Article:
Concrete nostalgia: Southmere estate, Thamesmead. Thamesmead’s buildings might not be as instantly recognisable as the Trellick Tower or Robin Hood Gardens, but in the story of London’s council housing this development is equally as important.
There’s so much to say. Let’s start at the beginning. The idea of developing the area to the east of London’s ports was first mooted by the Greater London Authority in the 1960s. It formed a team of architects, planners and engineers to come up with a plan to house 60,000 people in the area formerly occupied by the Royal Arsenal – riverside marshland with lots of abandoned buildings. Here are two model shots of what they came up with. Artifical lakes and recreational areas would be surrounded by low- and high-rise housing, schools, shops and health centres, all linked by pedestrian pathways at different levels.
The architects tried to design out problems that plagued many post-war estates – trying to encourage contact between neighbours. A public poll voted for the name Thamesmead. Want to know more? Thamesmead - Hidden London. Once dubbed the ‘town of the twenty-first century’ Thamesmead is a vast housing estate, with some peripheral industry, situated on former marshland between Woolwich and Erith The River Thames here makes its most northerly excursion within Greater London, so Thamesmead is on the same latitude as Westminster.
Its name was the winning entry in a newspaper competition, although it has been suggested that the planners always had that name in mind – and they simply waited for a competition entrant to come up with it too. What it's like to live inside the Barbican, one of London's most iconic buildings. Few of us would describe our home as a "concrete oasis amidst the yin-yang complexion of living in the City" but those are the exact words of one resident of the Barbican towers in the City of London.
"Bustling with City workers during the week, then a relative ghost town at weekends. [It's] the best of both worlds," adds the resident, only identified as Nigel. That is the pleasure afforded to those lucky (and frankly, wealthy) enough to live inside an icon of modern archiecture. Nigel is among tenants to be featured in Residents: Inside the Iconic Barbican Estate, a new book which gives an inight into the lives inside 22 of the homes.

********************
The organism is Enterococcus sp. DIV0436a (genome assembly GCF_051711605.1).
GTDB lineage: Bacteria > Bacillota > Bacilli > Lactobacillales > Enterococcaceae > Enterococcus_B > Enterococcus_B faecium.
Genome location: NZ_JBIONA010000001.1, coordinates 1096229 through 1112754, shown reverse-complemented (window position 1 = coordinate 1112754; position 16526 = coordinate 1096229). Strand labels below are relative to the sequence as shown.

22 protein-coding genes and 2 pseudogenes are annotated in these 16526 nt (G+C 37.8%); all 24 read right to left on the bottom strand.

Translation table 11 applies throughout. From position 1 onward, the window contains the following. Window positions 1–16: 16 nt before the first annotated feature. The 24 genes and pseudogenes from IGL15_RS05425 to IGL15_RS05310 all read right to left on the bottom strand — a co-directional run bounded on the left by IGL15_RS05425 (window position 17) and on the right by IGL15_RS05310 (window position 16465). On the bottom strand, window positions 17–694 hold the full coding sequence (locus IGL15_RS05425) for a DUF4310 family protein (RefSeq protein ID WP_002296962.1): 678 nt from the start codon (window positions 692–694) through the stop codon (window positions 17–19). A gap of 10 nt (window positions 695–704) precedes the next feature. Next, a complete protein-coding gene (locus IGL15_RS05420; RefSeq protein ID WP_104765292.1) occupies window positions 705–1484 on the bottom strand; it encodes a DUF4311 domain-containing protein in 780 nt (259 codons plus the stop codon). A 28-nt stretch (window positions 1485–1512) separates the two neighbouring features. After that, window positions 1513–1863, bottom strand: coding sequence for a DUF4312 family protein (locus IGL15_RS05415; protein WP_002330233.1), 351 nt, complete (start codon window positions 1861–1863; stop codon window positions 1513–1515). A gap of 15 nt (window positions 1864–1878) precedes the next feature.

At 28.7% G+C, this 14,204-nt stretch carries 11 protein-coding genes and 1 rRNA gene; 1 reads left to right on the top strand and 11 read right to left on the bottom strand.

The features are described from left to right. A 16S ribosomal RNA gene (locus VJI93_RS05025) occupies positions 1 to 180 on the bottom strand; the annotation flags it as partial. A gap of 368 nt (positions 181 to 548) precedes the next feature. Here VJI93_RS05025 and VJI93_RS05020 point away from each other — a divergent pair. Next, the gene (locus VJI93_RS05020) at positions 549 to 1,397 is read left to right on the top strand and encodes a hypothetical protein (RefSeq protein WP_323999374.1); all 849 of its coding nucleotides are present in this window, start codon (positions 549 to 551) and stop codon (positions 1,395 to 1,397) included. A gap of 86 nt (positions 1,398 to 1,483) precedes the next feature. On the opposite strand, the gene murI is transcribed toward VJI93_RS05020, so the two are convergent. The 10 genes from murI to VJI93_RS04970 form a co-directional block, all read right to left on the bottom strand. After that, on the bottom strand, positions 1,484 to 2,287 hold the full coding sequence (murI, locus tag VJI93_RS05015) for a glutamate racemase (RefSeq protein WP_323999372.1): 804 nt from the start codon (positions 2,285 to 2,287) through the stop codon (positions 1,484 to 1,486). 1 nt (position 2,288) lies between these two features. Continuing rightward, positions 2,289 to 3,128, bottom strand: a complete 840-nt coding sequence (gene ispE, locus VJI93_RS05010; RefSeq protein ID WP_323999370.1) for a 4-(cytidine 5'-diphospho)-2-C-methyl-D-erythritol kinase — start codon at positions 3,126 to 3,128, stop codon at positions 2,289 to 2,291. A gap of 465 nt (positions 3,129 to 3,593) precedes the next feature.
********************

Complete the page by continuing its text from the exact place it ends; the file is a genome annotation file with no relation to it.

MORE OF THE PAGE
Designed by architects Chamberlin, Powell and Bon, the Barbican complex was built during the 1960s and 1970s. The Independent spoke to photographer and resident Anton Rodriguez about what it is like to capture the lives lived out inside the concrete behemoth. London’s Barbican: village life on a City estate. Jane Smith believes she lives in a village – albeit a concrete fortress of a village inside the City of London, with paved terraces and hard-edged water features standing in for the village green and the duck pond.
Sample the FT’s top stories for a week You select the topic, we deliver the news. Not everyone shares her admiration for the Barbican Estate, which has regularly featured in lists of London’s ugliest buildings. Nevertheless this seminal example of brutalist design has quietly established itself as a thriving section of prime central London. Average property prices have risen above £1,000 per sq ft, and the arrival of Crossrail in 2018 should provide a further fillip, giving residents a direct line from nearby Farringdon to the West End and Heathrow airport. “It is a really good place to live,” says Smith, who chairs the Barbican Association. The Barbican Estate was built on a 40-acre former bomb site half a mile northeast of St Paul’s Cathedral.
Buying guide. Barbican Living. “The principal open spaces enclosed by the long terraces of building south of Barbican are laid out on a large scale with grass, forest trees and water gardening, as is familiar in the London parks and squares.”Chamberlin, Powell & Bon, Architects “Barbican Redevelopment” April 1959 Except for the area around St Giles’ church and along the old City Wall, the gardens around the lake are reserved for residents only – or ‘presidents only’, as I heard one small child inform her mother – and they are entered via high metal gates to which only residents have keys.
Where lift lobbies open onto the gardens, they also can only be opened with residents’ keys. We have marvellous gardens. You can live for years in the Barbican, just rushing head-down from flat to tube station, and seeing nothing but concrete. If you tell most people who work in the City nearby that there are gardens, and even a lake, hidden between the concrete-ribbed towers, they often just snort with disbelief.